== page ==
“There are delays sometimes when you go to the airport, right?” Jackson remarked, providing an on-theme promise for the land’s near future. “There are flight delays. We’ve got two more coming!”
Gyro Force will send riders in circles on a large spinning platform. Its signage and theming details are already visible where the ride will soon be located. Windstar, just announced today, will prompt riders to imagine themselves on their own hang glider, able to control its path as it careens through the air. It sounds like a more thrilling version of Carowinds’ existing Mountain Gliders (formerly Woodstock Gliders and Danny Phantom Flyers).
Ryan Allen, director of live entertainment at Carowinds, informed us his teams have “plans for Halloween and Christmas” in Aeronautica Landing. “It’s gonna be really, really fun!” Allen teased. “I can’t wait to share those details soon.”
Carowinds’ 50th-Anniversary Celebration
Aeronautica Landing has the distinction of opening the same week as Carowinds’ 50th anniversary date. The park opened on March 31, 1973. On that day, a young boy named Jim Henderson was the first guest to enter the park. Today, he and his family helped dedicate Aeronautica Landing by “cutting the ribbon.”
Several representatives of Carowinds leadership described Aeronautica Landing as a “birthday gift to the park,” as the new land is part of an ongoing, year-long anniversary celebration. 2023 also marks the first time Carowinds is open year-round, having just completed its inaugural winter season.
The 50th-anniversary party includes a new line of merchandise (available at a newly retrofitted store called Midway Memories) and a golden train on Goldrusher, the park’s original roller coaster.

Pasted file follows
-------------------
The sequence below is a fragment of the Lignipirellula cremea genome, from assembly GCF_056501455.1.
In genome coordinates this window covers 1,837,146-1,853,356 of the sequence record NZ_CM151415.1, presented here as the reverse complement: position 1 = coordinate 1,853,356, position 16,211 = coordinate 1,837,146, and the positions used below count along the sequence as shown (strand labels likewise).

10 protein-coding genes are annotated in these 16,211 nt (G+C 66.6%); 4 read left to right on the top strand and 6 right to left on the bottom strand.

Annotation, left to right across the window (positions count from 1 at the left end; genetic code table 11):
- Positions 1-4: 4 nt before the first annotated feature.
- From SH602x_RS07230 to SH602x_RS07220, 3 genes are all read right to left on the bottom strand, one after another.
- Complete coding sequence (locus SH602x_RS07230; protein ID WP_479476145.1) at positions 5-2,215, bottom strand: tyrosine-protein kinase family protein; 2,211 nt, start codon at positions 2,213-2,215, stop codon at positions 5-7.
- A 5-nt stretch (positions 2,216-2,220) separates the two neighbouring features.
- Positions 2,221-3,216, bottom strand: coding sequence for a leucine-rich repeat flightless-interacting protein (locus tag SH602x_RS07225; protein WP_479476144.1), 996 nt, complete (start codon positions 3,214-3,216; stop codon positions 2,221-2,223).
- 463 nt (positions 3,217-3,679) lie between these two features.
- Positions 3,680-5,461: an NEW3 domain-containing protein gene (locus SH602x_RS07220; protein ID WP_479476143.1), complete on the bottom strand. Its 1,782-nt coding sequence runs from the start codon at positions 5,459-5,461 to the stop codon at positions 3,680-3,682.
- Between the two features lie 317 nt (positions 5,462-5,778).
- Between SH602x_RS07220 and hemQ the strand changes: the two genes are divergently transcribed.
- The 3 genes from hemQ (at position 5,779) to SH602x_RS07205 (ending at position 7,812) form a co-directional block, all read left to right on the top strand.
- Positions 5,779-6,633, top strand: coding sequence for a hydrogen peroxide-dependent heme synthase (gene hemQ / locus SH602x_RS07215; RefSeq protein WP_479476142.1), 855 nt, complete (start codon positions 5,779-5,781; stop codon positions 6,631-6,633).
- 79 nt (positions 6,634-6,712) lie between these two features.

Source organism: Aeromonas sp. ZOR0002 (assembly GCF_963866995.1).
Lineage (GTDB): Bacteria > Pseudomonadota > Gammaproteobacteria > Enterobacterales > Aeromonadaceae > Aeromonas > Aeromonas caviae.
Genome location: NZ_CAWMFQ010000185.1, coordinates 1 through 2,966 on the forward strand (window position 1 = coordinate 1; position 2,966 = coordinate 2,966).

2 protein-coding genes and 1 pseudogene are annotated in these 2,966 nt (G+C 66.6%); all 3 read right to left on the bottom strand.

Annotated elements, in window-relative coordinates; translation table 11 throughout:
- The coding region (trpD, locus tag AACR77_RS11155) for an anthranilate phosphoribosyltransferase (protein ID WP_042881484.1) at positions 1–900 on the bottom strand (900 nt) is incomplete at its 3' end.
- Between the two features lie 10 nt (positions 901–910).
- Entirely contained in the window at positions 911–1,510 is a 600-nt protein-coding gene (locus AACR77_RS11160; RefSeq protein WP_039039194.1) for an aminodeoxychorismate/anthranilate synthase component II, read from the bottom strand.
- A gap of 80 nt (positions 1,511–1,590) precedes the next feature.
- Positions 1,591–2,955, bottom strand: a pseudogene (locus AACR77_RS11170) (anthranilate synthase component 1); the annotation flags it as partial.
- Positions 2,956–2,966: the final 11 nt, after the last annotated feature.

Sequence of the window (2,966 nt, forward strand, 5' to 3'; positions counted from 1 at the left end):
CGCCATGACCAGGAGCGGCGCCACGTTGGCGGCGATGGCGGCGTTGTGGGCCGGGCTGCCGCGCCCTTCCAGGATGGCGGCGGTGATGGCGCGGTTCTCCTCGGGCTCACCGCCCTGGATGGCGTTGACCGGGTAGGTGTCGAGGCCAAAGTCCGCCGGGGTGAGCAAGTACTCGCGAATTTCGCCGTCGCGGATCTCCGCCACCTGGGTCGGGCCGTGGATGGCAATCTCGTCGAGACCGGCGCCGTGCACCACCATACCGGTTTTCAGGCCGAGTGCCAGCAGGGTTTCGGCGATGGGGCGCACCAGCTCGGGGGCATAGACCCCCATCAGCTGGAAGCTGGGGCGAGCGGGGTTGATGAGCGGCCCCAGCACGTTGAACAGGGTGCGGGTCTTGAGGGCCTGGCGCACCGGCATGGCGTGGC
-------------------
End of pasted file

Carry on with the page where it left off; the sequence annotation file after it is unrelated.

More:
And there’s lots more on the way. Allen shared that two returning shows and a new show will debut Memorial Day. Come mid-June, the park will welcome a nighttime spectacular and two more new shows, and this summer, the Carowinds Theater will go back to its roots in a big way.
“In 1973 when the park opened, it was the Midway Magic House,” Allen said, telling us the entertainment space will become a magic house once more. “We’re excited to bring some of that magic back.”
As the celebration continues, new 50th-themed food items will roll out throughout the park’s menus. Loukas told us,
“As the summer goes on here, you’ll definitely see some menu options changing as we get to play across the state line, as I like to say.”
Those additions are all on top of returning seasonal events like Grand Carnivale, The Great Pumpkin Fest, Scarowinds, and WinterFest. It’s an understatement to say 2023 is an exciting year at the place where the Carolinas come together.
The Future of Carowinds
While Carowinds has always had themed areas, a commitment to a detailed theme on the level of Aeronautica Landing is a relatively new strategy for the park. Aeronautica Landing follows in the footsteps of other top-to-bottom land overhauls in recent years like County Fair, Camp Snoopy, Carousel Park, and Blue Ridge Junction.
During the Aeronautica Landing dedication ceremony, Gonzalez said the land “represents a new age of Carowinds, where immersive theming and storytelling combine with kinetic energy and steel to bring guests an enhanced, family-friendly theme park experience that showcases the rich, historic heritage of the Carolinas and showcases the rich legacy of original themes of Carowinds.”
Parks reiterated this sentiment during our interview.
“As a company, we’ve made a commitment to really designing through story,” he said, “selecting themes and then finding the stories that match those themes.” That’s not stopping anytime soon. “We will continue to delve into things that feel authentic to our audience … That’s really what our guests are saying they want, and we want to keep giving it to them.”
As Aeronautica Landing proves, the sky’s the limit.
Aeronautica Landing officially opens April 7, 2023. To purchase Carowinds tickets, click here.